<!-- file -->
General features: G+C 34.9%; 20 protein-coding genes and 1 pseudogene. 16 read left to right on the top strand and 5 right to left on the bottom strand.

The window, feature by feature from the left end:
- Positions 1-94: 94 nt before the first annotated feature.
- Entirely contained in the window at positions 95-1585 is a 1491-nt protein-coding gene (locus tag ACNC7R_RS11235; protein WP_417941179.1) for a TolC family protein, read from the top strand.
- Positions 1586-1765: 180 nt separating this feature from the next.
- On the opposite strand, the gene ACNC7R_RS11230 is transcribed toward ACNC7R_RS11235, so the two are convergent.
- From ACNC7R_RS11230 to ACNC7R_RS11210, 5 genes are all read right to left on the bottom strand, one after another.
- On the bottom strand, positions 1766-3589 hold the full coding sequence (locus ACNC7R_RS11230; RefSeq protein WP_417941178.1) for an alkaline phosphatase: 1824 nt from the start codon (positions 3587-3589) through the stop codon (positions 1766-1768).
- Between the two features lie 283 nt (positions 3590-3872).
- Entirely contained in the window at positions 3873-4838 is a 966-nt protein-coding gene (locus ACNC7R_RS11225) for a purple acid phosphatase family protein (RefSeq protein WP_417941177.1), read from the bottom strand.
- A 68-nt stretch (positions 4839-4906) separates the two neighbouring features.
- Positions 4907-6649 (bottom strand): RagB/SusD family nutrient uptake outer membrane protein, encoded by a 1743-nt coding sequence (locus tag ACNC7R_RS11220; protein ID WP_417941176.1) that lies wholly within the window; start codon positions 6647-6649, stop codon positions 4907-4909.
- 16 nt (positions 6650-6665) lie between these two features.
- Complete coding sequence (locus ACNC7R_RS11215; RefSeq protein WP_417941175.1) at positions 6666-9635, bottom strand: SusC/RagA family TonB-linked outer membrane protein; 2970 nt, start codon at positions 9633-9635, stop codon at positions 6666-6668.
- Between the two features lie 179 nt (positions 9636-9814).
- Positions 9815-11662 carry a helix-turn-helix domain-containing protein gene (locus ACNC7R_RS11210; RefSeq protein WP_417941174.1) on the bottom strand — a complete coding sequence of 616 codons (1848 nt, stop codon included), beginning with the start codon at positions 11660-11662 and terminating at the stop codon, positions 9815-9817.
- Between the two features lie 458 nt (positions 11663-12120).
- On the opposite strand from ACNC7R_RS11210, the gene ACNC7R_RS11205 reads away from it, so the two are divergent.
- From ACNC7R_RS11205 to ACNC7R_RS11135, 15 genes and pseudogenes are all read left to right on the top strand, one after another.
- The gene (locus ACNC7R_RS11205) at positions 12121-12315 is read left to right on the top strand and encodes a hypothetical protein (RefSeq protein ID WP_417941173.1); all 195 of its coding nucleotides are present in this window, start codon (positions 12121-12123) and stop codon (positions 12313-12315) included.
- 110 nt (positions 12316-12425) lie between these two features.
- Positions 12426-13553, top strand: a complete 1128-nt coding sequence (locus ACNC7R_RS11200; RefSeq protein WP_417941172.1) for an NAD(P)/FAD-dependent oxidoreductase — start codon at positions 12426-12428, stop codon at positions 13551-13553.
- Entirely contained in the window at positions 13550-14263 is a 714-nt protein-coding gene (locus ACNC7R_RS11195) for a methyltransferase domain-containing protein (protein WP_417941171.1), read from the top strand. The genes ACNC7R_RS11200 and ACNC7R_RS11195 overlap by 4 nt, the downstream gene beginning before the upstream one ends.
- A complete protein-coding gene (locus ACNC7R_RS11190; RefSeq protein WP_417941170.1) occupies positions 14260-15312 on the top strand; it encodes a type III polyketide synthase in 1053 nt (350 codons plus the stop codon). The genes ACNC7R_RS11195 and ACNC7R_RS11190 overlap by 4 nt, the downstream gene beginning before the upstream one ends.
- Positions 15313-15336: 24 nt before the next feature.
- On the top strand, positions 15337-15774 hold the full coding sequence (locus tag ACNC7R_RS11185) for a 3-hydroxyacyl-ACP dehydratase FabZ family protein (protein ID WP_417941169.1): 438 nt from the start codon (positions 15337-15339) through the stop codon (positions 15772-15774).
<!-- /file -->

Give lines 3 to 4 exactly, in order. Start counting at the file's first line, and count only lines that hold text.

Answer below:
- Positions 1-94: 94 nt before the first annotated feature.
- Entirely contained in the window at positions 95-1585 is a 1491-nt protein-coding gene (locus tag ACNC7R_RS11235; protein WP_417941179.1) for a TolC family protein, read from the top strand.